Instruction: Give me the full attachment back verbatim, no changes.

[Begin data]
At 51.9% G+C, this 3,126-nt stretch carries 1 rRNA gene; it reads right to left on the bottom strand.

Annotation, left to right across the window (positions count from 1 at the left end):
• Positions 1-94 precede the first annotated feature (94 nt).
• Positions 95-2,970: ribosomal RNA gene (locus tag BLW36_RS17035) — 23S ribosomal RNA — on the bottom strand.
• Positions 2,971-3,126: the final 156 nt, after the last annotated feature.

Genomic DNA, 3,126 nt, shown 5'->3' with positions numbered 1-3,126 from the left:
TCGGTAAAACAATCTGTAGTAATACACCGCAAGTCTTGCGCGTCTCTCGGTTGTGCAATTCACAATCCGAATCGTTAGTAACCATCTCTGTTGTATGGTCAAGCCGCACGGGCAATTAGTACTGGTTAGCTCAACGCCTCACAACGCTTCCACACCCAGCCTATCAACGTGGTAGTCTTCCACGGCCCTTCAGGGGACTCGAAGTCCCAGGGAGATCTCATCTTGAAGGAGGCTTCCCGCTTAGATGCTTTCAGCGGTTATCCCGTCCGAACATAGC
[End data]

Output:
At 51.9% G+C, this 3,126-nt stretch carries 1 rRNA gene; it reads right to left on the bottom strand.

Annotation, left to right across the window (positions count from 1 at the left end):
• Positions 1-94 precede the first annotated feature (94 nt).
• Positions 95-2,970: ribosomal RNA gene (locus tag BLW36_RS17035) — 23S ribosomal RNA — on the bottom strand.
• Positions 2,971-3,126: the final 156 nt, after the last annotated feature.

Genomic DNA, 3,126 nt, shown 5'->3' with positions numbered 1-3,126 from the left:
TCGGTAAAACAATCTGTAGTAATACACCGCAAGTCTTGCGCGTCTCTCGGTTGTGCAATTCACAATCCGAATCGTTAGTAACCATCTCTGTTGTATGGTCAAGCCGCACGGGCAATTAGTACTGGTTAGCTCAACGCCTCACAACGCTTCCACACCCAGCCTATCAACGTGGTAGTCTTCCACGGCCCTTCAGGGGACTCGAAGTCCCAGGGAGATCTCATCTTGAAGGAGGCTTCCCGCTTAGATGCTTTCAGCGGTTATCCCGTCCGAACATAGC